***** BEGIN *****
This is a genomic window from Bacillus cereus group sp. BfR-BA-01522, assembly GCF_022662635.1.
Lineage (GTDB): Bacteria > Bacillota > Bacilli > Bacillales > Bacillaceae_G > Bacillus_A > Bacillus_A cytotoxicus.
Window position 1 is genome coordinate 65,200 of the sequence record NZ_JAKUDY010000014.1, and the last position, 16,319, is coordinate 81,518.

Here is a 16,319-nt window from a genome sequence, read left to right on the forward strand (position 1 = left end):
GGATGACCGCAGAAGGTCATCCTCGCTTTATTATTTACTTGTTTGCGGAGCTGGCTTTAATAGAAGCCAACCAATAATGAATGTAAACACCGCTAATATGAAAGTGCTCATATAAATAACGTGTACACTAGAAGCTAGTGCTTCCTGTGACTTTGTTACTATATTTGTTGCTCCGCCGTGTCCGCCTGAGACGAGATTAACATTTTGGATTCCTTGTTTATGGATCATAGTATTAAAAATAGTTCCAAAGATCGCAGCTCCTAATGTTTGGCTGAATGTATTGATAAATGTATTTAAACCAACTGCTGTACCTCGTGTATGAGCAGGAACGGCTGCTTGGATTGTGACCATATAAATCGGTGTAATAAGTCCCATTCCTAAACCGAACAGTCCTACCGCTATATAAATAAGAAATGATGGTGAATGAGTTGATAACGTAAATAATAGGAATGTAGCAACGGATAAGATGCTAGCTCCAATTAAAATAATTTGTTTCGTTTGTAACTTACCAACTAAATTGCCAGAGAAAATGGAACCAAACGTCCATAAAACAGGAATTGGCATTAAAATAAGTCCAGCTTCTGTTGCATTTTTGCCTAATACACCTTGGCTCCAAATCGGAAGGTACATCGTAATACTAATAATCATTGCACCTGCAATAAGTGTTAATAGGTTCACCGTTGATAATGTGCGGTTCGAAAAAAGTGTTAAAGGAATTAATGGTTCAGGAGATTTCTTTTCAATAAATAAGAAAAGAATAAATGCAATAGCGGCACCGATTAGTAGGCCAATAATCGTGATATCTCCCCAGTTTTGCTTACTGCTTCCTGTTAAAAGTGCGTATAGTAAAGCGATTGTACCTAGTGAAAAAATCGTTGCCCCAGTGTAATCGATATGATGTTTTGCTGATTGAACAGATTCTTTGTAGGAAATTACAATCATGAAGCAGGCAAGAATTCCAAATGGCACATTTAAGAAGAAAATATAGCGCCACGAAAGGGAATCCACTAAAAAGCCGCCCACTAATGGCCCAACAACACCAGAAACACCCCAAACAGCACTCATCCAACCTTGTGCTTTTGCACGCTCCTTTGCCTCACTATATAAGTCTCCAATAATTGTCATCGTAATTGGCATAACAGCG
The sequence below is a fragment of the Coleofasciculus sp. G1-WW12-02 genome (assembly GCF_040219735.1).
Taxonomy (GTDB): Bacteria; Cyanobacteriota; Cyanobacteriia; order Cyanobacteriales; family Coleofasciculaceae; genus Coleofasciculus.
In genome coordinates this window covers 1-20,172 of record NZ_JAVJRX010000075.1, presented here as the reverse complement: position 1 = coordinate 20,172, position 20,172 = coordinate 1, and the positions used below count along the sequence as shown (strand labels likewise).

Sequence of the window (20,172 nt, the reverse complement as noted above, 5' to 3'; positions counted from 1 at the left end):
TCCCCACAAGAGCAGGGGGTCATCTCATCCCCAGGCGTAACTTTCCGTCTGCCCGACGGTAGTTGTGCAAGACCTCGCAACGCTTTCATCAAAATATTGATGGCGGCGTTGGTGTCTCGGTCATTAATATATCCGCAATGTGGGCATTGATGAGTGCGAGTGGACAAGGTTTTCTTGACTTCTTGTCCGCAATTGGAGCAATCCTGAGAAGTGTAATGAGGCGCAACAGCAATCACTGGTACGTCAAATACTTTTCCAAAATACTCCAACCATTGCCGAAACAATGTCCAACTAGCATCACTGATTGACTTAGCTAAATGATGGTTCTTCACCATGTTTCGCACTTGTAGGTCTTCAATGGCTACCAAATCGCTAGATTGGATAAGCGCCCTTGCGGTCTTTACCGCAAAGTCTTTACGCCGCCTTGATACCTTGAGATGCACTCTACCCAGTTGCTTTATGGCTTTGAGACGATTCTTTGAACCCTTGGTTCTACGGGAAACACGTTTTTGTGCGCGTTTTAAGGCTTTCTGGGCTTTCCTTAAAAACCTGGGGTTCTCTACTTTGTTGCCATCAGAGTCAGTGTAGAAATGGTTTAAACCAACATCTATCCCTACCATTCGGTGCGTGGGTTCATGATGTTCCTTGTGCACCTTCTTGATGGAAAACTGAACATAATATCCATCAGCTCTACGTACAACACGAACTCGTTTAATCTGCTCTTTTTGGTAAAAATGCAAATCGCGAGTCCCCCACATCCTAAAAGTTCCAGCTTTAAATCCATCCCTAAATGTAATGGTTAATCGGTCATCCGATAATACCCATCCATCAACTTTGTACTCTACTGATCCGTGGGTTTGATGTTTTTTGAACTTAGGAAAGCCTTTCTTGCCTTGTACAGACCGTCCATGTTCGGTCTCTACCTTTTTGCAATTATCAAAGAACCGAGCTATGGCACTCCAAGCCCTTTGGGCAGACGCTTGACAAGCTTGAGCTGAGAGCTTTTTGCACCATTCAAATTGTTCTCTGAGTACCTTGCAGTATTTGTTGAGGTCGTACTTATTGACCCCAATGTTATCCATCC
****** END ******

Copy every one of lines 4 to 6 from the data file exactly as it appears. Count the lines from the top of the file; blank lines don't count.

Here is a 16,319-nt window from a genome sequence, read left to right on the forward strand (position 1 = left end):
GGATGACCGCAGAAGGTCATCCTCGCTTTATTATTTACTTGTTTGCGGAGCTGGCTTTAATAGAAGCCAACCAATAATGAATGTAAACACCGCTAATATGAAAGTGCTCATATAAATAACGTGTACACTAGAAGCTAGTGCTTCCTGTGACTTTGTTACTATATTTGTTGCTCCGCCGTGTCCGCCTGAGACGAGATTAACATTTTGGATTCCTTGTTTATGGATCATAGTATTAAAAATAGTTCCAAAGATCGCAGCTCCTAATGTTTGGCTGAATGTATTGATAAATGTATTTAAACCAACTGCTGTACCTCGTGTATGAGCAGGAACGGCTGCTTGGATTGTGACCATATAAATCGGTGTAATAAGTCCCATTCCTAAACCGAACAGTCCTACCGCTATATAAATAAGAAATGATGGTGAATGAGTTGATAACGTAAATAATAGGAATGTAGCAACGGATAAGATGCTAGCTCCAATTAAAATAATTTGTTTCGTTTGTAACTTACCAACTAAATTGCCAGAGAAAATGGAACCAAACGTCCATAAAACAGGAATTGGCATTAAAATAAGTCCAGCTTCTGTTGCATTTTTGCCTAATACACCTTGGCTCCAAATCGGAAGGTACATCGTAATACTAATAATCATTGCACCTGCAATAAGTGTTAATAGGTTCACCGTTGATAATGTGCGGTTCGAAAAAAGTGTTAAAGGAATTAATGGTTCAGGAGATTTCTTTTCAATAAATAAGAAAAGAATAAATGCAATAGCGGCACCGATTAGTAGGCCAATAATCGTGATATCTCCCCAGTTTTGCTTACTGCTTCCTGTTAAAAGTGCGTATAGTAAAGCGATTGTACCTAGTGAAAAAATCGTTGCCCCAGTGTAATCGATATGATGTTTTGCTGATTGAACAGATTCTTTGTAGGAAATTACAATCATGAAGCAGGCAAGAATTCCAAATGGCACATTTAAGAAGAAAATATAGCGCCACGAAAGGGAATCCACTAAAAAGCCGCCCACTAATGGCCCAACAACACCAGAAACACCCCAAACAGCACTCATCCAACCTTGTGCTTTTGCACGCTCCTTTGCCTCACTATATAAGTCTCCAATAATTGTCATCGTAATTGGCATAACAGCG
The sequence below is a fragment of the Coleofasciculus sp. G1-WW12-02 genome (assembly GCF_040219735.1).